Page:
Recently, I asked users to provide modern-day equivalents of idioms and expressions that contained the words fancy and tickle. The question is titled Whatever tickles their fancy in the US?

I was pretty much convinced that the idiom was quintessentially British, and that few American speakers had heard of it, let alone used it in their everyday conversation. According to Google Books Ngram, I was very much mistaken, since the 1970s the idiom has become increasingly popular in the US (blue line) whilst the opposite is true in the UK.

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Now for the fun part. Looking into its origin, I discovered that the idiom tickles your fancy (which basically means “what pleases you”) was originally (?) a double entendre. The term fancy was a euphemism for fanny which in BrEng is a vulgar expression for female genitals but in AmEng is another name for butt or buttocks.

In A Dictionary of Sexual Language and Imagery in Shakespearean and Stuart Literature By Gordon Williams, under the entry of fancy, it says

fancy It means vagina, with a pun on the sense of sexual desire (cf. the current ‘a little of what you fancy does you good’), in Thornley's Longus (1657) p.124, when Daphni's [sic] seductress ‘directed him to her Fancie, the place so long desired and sought’.

Under the entry of tickle, page 1389, it tells us

Merry-Thought (1731) I.27 records an ephemeral couplet of 1714: ‘Dear Doll is a Prude, And I tumbled her down; And I tickled her Fancy For half a Crown’. This quibbling phrase turns up in Maids Complaint (1684-6; Pepys Ballads IV.50), the maid enviously hearing “my dame Nancy declare how her Master did tickle her fancy With his dill doul; and in Unconstant Quaker (c.1690; Pepys Ballads V.241), where the Quaker maid was ‘left in the Lurch, after he had Tickl'd her Fancy’.

Unfortunately pages 1387 to 1388 are not available for viewing, so I have no way of knowing if the variant ‘Whatever takes your fancy’ was ever used in 17th or 18th century England.


  1. Was “tickle [one's] fancy” originally a double entendre expression?
  2. Where and when was it first used?
  3. Did Americans use this idiom as an innuendo? Are there any examples from 18th or mid-19th century American literature (i.e. 1700-1850) that support this? Instances of tickle [your] fancy will also count.
  4. Is there a term for an expression that used to be a double entendre but is now regarded as being "normal"?
  • 5
    In the appropriate context, it was a double entendre, and/or an innuendo. In the appropriate context, anything can be. As Tom Lehrer puts it, "When correctly viewed, everything is lewd." Commented Sep 5, 2015 at 18:08
  • 1
    Certainly the phrase "tickle your fancy" has been around (and used in the US in the presence of polite women and children) since the 50s, that I personally know of. And "fancy" has long been used as a verb/noun for "wish" or "desire" ("What do you fancy for dinner?"). One needs to beware that, being "slang", the phrase is not apt to appear in any academic works, and so early references found would tend to be in plays and novels, where a double entendre of sorts is much more likely, if only to make it past the censors.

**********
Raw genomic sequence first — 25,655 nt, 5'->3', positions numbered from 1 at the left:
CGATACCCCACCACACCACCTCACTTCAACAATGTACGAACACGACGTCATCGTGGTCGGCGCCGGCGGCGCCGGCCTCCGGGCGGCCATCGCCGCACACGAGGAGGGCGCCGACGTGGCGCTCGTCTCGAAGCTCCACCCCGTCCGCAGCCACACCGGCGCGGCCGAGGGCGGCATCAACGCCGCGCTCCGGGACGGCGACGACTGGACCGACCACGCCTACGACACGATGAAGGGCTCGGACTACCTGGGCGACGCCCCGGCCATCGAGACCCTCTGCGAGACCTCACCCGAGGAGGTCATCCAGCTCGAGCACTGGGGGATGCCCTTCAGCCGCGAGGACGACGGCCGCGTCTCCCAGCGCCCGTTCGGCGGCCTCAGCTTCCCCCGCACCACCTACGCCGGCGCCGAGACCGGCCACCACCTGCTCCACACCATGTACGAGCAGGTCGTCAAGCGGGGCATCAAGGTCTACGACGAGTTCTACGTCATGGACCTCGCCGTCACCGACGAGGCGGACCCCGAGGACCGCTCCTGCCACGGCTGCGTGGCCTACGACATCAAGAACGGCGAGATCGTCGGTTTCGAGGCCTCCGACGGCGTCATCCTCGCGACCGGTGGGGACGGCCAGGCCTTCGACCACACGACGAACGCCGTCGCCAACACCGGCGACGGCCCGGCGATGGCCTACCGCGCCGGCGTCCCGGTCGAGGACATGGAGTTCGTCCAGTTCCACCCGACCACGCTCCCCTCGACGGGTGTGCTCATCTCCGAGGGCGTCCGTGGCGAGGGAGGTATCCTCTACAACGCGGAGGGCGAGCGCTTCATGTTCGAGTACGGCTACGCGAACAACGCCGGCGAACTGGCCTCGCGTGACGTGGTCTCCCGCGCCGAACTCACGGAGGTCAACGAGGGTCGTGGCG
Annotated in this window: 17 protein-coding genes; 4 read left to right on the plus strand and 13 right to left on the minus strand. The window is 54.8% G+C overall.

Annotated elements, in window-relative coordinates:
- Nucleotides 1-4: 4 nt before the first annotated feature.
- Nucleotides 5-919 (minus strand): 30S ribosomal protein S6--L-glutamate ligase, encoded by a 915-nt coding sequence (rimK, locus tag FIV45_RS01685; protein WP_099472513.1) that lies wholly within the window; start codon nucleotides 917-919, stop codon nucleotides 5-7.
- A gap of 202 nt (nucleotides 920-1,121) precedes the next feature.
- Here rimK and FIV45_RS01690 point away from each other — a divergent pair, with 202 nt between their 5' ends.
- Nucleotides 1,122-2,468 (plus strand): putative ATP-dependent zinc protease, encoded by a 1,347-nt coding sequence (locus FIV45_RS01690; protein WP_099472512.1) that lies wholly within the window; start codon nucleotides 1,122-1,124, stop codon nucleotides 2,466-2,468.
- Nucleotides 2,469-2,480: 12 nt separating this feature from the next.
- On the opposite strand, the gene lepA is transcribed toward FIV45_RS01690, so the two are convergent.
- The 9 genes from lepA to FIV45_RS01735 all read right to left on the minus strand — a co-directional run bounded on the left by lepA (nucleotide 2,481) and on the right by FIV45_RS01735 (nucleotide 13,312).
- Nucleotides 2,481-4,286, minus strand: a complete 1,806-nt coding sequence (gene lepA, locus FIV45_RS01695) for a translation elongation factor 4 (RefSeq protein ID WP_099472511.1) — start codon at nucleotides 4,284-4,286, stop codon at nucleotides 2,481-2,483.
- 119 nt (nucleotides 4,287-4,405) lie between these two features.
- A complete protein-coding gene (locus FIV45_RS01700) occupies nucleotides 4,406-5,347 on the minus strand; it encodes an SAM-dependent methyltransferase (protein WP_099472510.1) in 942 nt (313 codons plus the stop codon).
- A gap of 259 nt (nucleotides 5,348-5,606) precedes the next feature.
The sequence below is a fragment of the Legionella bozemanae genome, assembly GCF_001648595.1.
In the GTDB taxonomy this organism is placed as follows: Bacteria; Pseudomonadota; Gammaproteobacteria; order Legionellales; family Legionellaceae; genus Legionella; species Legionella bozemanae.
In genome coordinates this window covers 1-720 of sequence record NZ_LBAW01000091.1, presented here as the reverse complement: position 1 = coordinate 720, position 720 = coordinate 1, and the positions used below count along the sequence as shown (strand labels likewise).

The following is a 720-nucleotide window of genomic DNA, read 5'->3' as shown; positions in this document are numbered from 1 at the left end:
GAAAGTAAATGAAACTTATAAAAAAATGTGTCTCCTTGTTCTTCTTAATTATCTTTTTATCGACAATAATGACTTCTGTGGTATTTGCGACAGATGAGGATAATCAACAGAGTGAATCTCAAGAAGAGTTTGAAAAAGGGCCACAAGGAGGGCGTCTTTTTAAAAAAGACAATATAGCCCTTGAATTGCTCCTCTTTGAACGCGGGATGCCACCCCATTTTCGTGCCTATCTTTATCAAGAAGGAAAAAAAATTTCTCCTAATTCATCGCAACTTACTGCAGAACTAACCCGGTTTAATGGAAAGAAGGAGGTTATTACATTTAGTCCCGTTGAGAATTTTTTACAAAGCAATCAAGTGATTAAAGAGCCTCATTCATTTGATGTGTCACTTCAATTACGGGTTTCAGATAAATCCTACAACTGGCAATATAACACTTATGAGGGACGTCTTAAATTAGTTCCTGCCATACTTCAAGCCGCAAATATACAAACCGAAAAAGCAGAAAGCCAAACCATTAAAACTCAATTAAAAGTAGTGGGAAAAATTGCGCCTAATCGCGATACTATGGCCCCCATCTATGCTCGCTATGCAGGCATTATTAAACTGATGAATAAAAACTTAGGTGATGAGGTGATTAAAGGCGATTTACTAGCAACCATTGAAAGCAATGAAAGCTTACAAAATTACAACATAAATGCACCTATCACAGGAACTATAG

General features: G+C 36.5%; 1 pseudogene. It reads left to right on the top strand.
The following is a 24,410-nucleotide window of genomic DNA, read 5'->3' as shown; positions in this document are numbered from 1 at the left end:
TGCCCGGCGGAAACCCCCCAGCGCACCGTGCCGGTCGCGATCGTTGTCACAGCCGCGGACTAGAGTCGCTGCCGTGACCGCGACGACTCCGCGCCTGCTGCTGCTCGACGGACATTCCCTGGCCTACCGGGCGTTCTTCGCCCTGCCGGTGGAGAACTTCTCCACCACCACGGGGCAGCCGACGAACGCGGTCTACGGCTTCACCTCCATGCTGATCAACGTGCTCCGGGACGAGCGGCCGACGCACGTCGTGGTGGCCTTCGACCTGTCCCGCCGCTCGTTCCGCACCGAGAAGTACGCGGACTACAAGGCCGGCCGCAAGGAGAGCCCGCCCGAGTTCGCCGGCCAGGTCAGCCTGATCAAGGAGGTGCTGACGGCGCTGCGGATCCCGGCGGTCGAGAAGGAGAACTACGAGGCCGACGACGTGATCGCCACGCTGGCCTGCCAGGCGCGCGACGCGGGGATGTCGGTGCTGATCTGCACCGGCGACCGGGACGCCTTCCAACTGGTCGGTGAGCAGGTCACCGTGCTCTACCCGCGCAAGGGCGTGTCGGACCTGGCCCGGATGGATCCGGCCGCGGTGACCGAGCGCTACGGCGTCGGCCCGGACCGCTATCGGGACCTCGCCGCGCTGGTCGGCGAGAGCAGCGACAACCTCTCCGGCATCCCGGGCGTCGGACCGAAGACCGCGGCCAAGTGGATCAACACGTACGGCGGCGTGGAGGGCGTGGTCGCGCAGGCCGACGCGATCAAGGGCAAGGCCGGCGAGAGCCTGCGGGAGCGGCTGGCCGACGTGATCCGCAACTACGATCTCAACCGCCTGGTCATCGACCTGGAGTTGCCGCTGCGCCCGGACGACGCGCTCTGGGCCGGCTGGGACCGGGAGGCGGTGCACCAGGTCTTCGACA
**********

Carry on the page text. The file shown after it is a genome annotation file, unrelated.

– Hot Licks
    Commented Sep 11, 2015 at 12:06
  • (But such a double entendre would be on the part of that writer, not implying that the phrase originated with that hidden meaning.)
    – Hot Licks
    Commented Sep 11, 2015 at 12:11
  • @HotLicks if you can recall reading TYF in US literature that had a double entendre meaning, I'd love to hear it.... and upvote it, too.
    – Mari-Lou A
    Commented Sep 11, 2015 at 12:16
  • 1
    @Kirt I checked on p467 the transcription is accurate. It must be a typographical error because there is a pastoral called "The Story of Daphnis and Chloe" and Daphnis was the son of Hermes and a nymph.
    – Mari-Lou A
    Commented Aug 13, 2022 at 18:03

2 Answers 2


This answer primarily addresses the first question of the four asked above—"Was 'Whatever tickles your fancy' originally a double entendre expression?" It also looks (although not exhaustively) into the second question—"Where and when was it first used?" I have not attemptd to answer the third and fourth questions.

Early Google Books instances of 'tickle [one's] fancy'

I consider it unlikely that the phrase "tickle [one's] fancy" originated as a double entendre. One of the earliest matches for the phrase that a Google Books search finds is from The Princesse Cloria, or, The Royal Romance (1661), spoken by man named Creses:

No sooner was I come to the presence of Hercrombrotus, but according to his usual fashion of dissimulation, he received me with a most chearful countenance, (seldom putting on other to his greatest enemies) and withal discoursed with such loving and familiar language, as if that night I should have been his Bed-fellow, pretended onely out of affectionate confidence; which I must confess tickled my fancy, however it settled not my thoughts, since I knew not how to interpret all these alterations; especially in what concerned my Lord Arethusins affairs, appearing with a face so much now contrary to his own former professions:

There is no evident sexual implication here.

Four years later, from Francis Kirkman [Richard Head), The English Rogue: Continued in the Life of Meriton Latroon, and Other Extravagants, the Second Part (1665):

And because thou art as yet but a Novice in begging, and understand not the mysteries of the Canting language, to principle thee the better, thou shalt have a Doxy to be thy Companion, by whom thou maist receive fit instructions for thy purpose. And thereupon he singled me out a young Girl of about fourteen years of age, which tickled my fancy very much that I had gotten a young wanton to dally withal; but this was not all, I must presently be married unto her after their fashion by their Patrico, (who among Beggars is their Priest) which was done after this manner.

Here the setting is sufficiently heavy with sexual interest, but the context indicates that nothing licentious can yet have occurred—and in any case it is the boy, not the girl, whose fancy is tickled. In an odd way, the fact that this setting invites innuendo makes the lack of any evident double entendre here a stronger than usual point in favor of the argument that the phrase didn't have a widely recognized double meaning in 1665.

Another early instance presents an even less plausible occasion for double entendre. From William Allen, The Danger of Enthusiasm Discovered, in an Epistle to the Quakers (1674):